King Lear essay, exploring the notion of hope.

992 Words Jan 21st, 2014 4 Pages
“By considering the dramatic effects of King Lear, evaluate the view that despite the appalling suffering, the world of the play is not without hope.”

In the world of King Lear, being a shakespearean tragedy, suffering, loss, and injustice are all factors often expected before an audience enters the bottomless pit of complicated characters, varying agendas, and Shakespearean english these productions usually employed. However, despite its melancholy undertone and lack of warmer lighting gels on stage, King Lear is not without hope.

Shakespeare in Lear, presents the notion that characters in great authority force suffering upon others in an effort to retain power, admiration, and status. Initially, Lear himself demonstrates this,
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This again portrays the notion that authority and all that follows leads to the lower statured characters enduring unjust suffering, and that “nothing comes from nothing” (1:1:85) linking back to the notion that suffering cant come from nothing.

Hope can also presented in King Lear, in the way in which directors stage the characters on set. In one dramatic interpretation of the play, in act 1 scene 1, Lear is sat down solitary with Gonerill and Regan at his side. This not only portrays the Kings increasing age, but also the manipulative power Gonerill and Regan initially have over him. During this first scene we see the gap between Cordelia and Lear increase progressively, again portraying a physical representation for their relationship and love for one another growing further and further apart. After this distancing, Cordelia, positioned front stage right, has both Kent, The Fool, and towards the end of the scene, France. The dramatic effect of this is clear to the audience; it physically highlights the allegiances of the characters, and is used also to portray other various notions in a more physical manner, one of which is hope.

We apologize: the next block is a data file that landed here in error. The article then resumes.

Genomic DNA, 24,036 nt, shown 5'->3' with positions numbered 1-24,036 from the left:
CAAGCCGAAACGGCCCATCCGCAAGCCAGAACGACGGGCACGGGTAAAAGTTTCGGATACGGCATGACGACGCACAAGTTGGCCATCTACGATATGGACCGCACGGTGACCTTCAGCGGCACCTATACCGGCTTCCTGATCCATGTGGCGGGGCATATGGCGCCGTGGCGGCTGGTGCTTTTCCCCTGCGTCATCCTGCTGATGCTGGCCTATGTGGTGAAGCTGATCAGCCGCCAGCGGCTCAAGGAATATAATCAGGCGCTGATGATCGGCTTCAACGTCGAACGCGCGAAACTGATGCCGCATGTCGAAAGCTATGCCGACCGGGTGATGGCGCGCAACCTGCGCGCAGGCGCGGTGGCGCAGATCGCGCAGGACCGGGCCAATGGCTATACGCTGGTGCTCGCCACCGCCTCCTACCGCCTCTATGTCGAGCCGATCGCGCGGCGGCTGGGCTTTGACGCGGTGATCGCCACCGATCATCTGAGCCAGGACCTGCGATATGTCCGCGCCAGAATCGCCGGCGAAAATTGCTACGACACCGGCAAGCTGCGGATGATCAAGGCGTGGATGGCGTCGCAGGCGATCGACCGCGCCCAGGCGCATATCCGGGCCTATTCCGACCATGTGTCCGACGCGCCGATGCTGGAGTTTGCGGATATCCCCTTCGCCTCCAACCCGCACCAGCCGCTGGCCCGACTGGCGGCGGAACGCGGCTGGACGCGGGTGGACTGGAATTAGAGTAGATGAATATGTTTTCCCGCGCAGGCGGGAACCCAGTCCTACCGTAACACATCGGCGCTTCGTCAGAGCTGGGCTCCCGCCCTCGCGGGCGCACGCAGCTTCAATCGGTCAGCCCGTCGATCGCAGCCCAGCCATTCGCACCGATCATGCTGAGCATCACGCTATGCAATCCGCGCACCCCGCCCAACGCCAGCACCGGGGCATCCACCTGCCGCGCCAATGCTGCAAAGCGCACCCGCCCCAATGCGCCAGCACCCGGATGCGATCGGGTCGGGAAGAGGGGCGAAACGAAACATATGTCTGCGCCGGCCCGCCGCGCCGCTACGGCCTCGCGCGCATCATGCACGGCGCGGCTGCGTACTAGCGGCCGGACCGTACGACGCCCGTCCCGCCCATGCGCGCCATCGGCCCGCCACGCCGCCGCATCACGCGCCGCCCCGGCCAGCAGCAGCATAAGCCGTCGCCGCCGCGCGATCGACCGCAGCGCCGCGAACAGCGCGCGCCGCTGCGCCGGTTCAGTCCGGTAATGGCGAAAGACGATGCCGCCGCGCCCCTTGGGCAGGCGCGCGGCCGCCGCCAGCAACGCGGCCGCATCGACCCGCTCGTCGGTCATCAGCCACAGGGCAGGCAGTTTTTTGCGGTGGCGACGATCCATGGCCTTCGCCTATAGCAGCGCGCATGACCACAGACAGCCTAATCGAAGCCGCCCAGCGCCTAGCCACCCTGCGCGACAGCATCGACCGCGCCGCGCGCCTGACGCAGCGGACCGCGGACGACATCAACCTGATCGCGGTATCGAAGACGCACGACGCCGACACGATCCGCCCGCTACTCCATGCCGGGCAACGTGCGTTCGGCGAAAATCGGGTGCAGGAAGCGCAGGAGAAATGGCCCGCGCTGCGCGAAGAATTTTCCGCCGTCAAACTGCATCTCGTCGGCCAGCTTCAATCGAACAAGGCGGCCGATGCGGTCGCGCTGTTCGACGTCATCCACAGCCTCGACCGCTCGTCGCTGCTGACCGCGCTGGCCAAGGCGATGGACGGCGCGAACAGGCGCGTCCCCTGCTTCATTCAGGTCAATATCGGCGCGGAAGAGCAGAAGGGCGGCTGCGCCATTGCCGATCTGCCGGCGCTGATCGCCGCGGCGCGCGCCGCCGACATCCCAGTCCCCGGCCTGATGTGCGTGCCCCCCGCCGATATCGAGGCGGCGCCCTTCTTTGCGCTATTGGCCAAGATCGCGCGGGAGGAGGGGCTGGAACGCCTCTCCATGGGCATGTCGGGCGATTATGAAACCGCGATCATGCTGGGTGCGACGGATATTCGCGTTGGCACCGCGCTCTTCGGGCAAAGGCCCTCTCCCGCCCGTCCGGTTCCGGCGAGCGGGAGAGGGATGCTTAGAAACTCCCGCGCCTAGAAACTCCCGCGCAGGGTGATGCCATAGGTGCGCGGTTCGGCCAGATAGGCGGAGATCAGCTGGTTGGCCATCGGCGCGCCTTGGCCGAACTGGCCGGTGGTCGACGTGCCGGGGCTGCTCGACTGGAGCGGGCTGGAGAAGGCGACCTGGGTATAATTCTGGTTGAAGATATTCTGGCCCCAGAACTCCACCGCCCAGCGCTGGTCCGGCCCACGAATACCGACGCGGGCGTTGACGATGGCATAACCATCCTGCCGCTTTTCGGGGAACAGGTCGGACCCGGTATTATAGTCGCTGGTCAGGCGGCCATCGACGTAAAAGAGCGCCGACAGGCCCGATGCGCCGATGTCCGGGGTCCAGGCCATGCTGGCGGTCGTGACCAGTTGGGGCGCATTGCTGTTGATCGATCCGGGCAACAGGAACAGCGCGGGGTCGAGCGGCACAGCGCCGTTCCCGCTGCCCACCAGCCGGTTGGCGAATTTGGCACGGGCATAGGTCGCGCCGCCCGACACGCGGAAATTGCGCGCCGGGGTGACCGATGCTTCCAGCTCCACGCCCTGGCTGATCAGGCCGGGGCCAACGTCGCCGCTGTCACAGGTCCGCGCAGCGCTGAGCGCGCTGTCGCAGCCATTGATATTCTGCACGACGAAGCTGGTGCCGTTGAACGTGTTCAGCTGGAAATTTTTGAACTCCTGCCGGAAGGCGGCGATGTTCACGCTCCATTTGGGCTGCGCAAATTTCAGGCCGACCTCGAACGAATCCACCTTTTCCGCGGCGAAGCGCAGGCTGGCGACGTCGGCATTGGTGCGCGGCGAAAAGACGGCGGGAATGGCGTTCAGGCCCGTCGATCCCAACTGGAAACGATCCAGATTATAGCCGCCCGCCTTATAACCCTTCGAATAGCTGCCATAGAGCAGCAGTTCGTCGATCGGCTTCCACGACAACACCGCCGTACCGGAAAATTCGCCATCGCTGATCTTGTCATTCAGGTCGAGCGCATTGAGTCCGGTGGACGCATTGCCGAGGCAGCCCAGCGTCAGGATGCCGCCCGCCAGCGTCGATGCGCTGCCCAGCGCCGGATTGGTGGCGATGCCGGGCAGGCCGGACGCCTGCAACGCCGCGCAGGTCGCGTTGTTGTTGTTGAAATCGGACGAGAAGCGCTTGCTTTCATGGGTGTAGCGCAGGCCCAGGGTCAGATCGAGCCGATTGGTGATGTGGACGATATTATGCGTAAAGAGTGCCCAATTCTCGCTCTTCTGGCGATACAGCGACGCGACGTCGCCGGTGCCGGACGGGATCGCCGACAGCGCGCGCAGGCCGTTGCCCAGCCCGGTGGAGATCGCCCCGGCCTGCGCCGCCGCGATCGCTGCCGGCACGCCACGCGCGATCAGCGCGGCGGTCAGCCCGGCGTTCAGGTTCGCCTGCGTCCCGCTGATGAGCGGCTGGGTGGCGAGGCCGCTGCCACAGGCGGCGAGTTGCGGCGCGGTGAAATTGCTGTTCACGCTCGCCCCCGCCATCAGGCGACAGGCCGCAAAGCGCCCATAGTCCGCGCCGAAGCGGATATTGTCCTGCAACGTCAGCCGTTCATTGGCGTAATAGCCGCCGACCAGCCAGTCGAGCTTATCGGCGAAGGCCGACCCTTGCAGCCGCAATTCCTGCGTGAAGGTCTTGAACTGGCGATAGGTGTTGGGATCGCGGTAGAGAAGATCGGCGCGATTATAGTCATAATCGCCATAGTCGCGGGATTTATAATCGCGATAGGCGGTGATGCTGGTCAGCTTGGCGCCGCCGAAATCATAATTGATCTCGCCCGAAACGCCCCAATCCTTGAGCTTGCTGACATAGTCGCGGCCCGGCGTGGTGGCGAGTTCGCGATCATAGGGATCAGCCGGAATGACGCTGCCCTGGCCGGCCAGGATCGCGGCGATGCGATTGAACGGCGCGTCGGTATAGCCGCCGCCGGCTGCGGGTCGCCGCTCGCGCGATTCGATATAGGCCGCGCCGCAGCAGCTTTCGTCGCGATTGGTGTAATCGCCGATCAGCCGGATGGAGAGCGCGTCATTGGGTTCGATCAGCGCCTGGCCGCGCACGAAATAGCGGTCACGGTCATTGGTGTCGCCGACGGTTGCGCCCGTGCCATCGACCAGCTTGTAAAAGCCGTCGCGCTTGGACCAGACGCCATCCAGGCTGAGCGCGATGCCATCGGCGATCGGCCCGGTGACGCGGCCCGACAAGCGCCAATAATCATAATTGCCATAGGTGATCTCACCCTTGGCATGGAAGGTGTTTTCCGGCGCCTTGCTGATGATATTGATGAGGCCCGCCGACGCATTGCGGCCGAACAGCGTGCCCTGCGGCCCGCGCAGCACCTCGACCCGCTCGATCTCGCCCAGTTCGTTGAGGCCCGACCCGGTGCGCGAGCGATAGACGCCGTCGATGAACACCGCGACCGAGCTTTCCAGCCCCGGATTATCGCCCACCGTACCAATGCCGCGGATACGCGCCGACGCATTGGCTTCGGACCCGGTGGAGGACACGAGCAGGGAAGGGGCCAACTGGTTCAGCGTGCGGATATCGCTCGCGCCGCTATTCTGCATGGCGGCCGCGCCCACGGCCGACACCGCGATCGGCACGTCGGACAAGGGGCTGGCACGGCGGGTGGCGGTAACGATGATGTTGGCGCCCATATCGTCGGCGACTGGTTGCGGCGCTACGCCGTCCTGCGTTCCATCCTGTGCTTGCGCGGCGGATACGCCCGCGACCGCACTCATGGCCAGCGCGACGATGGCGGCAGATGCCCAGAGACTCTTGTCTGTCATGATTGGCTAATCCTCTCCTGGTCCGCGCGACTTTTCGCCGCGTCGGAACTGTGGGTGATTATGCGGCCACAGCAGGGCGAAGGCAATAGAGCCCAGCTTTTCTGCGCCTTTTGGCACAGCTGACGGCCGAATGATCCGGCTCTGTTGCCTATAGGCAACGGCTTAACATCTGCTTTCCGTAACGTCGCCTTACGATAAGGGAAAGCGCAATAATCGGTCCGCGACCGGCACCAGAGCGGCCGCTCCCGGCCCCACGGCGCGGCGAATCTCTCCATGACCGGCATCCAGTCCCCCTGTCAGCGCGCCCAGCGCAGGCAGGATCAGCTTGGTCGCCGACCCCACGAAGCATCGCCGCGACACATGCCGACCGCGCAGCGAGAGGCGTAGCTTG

Hope is presented in the way in which The Fool, Kent, and France side with Cordelia, implying to the audience she is not alone in her banishment, and that perhaps these characters may

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